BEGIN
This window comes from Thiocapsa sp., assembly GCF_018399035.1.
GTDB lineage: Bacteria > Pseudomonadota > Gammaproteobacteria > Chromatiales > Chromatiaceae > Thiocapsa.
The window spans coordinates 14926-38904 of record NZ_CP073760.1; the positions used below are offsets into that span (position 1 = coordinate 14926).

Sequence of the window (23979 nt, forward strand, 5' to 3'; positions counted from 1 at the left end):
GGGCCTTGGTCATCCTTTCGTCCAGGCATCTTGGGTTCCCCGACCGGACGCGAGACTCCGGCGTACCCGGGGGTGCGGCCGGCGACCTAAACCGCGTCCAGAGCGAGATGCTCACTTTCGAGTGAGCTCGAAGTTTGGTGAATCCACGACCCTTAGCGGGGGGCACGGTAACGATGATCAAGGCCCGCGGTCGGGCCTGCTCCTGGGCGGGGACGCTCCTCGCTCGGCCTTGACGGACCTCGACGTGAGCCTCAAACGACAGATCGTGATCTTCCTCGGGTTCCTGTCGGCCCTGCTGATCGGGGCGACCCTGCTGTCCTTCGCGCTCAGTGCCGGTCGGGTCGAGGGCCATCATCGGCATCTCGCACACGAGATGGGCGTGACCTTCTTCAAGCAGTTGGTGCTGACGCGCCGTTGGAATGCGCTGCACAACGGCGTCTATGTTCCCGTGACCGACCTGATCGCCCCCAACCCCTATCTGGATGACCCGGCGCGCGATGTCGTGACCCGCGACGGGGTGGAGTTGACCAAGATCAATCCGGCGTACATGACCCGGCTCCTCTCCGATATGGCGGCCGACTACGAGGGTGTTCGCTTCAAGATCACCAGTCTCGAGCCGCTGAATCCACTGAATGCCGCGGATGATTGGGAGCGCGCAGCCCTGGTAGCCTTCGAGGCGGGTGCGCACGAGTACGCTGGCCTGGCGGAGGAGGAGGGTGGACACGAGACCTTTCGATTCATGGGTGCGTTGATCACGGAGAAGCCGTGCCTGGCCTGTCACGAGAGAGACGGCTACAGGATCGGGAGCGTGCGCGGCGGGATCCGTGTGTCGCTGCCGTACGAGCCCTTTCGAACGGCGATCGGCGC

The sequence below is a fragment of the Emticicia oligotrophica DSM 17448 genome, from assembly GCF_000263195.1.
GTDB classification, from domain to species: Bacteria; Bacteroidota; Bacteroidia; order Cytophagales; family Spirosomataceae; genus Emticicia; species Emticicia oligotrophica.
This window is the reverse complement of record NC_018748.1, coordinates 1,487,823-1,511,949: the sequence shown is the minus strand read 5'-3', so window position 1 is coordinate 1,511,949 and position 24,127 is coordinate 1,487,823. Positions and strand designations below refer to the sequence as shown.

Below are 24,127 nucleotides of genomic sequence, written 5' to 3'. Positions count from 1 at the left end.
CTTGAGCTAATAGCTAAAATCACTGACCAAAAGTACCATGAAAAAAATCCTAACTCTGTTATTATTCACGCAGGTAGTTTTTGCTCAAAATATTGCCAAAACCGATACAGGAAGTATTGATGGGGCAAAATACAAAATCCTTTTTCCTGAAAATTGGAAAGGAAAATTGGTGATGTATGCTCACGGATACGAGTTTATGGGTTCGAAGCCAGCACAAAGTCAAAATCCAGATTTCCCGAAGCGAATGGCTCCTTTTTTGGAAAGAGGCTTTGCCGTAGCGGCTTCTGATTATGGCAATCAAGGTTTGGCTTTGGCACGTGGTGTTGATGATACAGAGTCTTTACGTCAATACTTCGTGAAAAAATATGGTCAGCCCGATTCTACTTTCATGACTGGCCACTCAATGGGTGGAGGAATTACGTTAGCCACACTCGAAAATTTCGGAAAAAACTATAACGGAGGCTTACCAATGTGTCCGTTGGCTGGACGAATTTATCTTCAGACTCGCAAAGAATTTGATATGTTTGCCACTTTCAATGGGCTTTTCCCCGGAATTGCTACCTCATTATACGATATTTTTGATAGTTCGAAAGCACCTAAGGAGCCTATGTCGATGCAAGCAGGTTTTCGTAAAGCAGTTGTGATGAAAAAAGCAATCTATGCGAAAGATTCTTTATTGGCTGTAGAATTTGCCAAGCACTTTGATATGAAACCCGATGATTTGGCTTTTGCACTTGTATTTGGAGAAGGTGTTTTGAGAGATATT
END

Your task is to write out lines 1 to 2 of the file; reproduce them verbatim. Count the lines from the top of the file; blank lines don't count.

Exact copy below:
This window comes from Thiocapsa sp., assembly GCF_018399035.1.
GTDB lineage: Bacteria > Pseudomonadota > Gammaproteobacteria > Chromatiales > Chromatiaceae > Thiocapsa.